Two recent studies on the effect of home computer access on students’ academic achievement have recently gotten a lot of attention after being discussed by David Brooks and Randall Stross in the New York Times. In Romania, children of families that won a voucher to purchase a computer had lower school grades in Math, English, and Romanian after a year that children of families who did not get the voucher. In North Carolina, children who gained access to a computer also experienced lower test scores in math. The papers were recently discussed in the New York Times In 2008, Paige Ware and I published a paper called Learning, Change, and Power: Competing Discourses of Technology and Literacy. I believe these three competing frameworks are very helpful for considering how to interpret these findings.
I use the term “Learning” (admittedly, not the best term) to refer to those who evaluate uses of technology by students solely from the perspective of the impact on academic achievement, usually as measured by student test scores taken within the first year or two of gaining access. From this point of view, the two studies confirm what many have suspected–that supplying computers to children does not raise their test scores and that there is thus little reason to increase spending on computers in schools. (And, if we do choose to use computers in schools, our only measuring stick for their success should be how they impact standardized test scores.)
I use the term “Change” to refer to those people who value sweeping change in the media of communication for its own sake. From this perspective, everything new that children do, from tweeting to instant messaging to online gaming, is breaking through the old, limited way of doing things and is preparing students for a successful life in the 21st century. Thus test scores don’t matter–only difficult-to-measure new literacies do–and we could probably solve most educational problems if we tore down schools and let kids play online games all day.
From the perspective of “Power,” the ultimate goal of education is not test scores alone, or newness for its own sake, but rather increasing the opportunities of individuals and communities to fully participate in, and contribute to, society in all walks of life, through further study, careers, and civic engagement. From this point of view, test scores matter, because they are reflective of important underlying skills of literacy and numeracy, but they are not the be all and end all. New literacies also matter, but, like traditional literacies, they must be seen in context. From this “Power” perspective, we are not only teaching student to read and write texts, but also to read and write the world.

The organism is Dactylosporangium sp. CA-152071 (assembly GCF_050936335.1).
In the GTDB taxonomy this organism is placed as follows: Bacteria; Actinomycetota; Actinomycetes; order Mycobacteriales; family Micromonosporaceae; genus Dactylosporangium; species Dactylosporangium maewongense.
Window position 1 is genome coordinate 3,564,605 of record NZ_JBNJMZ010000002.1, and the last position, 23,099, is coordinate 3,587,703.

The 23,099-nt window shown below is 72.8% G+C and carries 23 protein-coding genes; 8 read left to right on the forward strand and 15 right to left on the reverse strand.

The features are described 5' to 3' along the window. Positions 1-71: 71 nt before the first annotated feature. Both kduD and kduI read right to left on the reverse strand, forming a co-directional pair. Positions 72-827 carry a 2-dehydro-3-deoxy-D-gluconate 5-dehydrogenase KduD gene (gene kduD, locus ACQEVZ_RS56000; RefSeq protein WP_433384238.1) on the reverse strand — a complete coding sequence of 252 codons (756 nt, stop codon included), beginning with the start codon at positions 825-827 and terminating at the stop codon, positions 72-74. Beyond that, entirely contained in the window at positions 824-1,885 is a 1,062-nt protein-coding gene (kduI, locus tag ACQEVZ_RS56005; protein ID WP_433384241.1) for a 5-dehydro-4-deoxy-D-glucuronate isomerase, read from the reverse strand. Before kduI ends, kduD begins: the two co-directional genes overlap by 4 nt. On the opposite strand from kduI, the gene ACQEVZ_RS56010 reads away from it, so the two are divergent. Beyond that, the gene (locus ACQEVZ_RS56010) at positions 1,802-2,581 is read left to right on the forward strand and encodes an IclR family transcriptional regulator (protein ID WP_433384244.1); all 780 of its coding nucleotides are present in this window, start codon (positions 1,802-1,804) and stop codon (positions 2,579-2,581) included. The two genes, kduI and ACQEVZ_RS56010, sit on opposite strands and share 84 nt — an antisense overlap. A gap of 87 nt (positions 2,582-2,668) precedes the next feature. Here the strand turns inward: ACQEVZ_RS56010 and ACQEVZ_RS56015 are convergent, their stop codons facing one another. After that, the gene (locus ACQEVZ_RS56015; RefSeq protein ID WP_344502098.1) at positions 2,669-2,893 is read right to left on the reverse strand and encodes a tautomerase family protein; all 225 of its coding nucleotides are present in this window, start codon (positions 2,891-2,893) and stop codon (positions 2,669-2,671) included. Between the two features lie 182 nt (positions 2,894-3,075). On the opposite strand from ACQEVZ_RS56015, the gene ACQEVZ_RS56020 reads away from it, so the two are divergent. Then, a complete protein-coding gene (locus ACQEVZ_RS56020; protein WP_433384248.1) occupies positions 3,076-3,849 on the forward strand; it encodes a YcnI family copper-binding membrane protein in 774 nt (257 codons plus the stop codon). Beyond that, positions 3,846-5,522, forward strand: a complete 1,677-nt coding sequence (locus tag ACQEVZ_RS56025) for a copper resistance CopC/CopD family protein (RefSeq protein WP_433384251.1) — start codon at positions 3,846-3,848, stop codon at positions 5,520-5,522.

Taking this perspective into account, we cannot try to keep computers out of children’s hands, because they need to learn how to use digital media well for their lives and their futures. (Indeed, those who are arguing against the educational use of computers are using computers for their own pontificating, and I bet their children are using computers as well). Indeed, since low-income children are less likely to master new technological literacies without outside intervention, we are at risk of growing inequality of we don’t figure out how to best make use of technology in education.
At the same time, though, we will not be empowering youth for the long-term if we simply “give them [laptops] and get out of their way”, as advocated by the initiator of the One Laptop Per Child program in Birmingham, Alabama. With the OLPC’s XO laptops owned and maintained by children and their families, there is growing evidence that they are seldom used in schools, even in model OLPC programs such as that in Uruguay. If they are not being used much in school, any benefits would thus need to come from home use. The problem is that, simply providing computers for use at home, outside of any educational intervention or mentoring, likely means they will be principally used to hang out with friends online or play simple games–and any gaps that exist between low- and high-income youth may be amplified (since high-income youth will likely have more social support from friends, neighbors, and family members to support more advanced uses of technology, see, e.g., Warschauer & Matuchniak, 2010).
What then to do? I believe that we need to integrate technology into education with a great deal of attention to the other elements–especially curriculum, pedagogy, assessment, professional development, and infrastructure–that can help make its use effective. We also need careful planning, pilot programs, formative and summative evaluation, and staged implementation to help make programs successful. There is evidence (see this example in Colorado) that, when we do this, we will have success in helping students increase test scores and develop new literacies. All of this means that the path toward a digital education will be slower, but in the long run much more successful. To choose either of the other alternatives–either massively handing out computers to young children without ensuring that other requisite elements are in place, or abandoning a vision of improving schools with technology–is to give up before we start.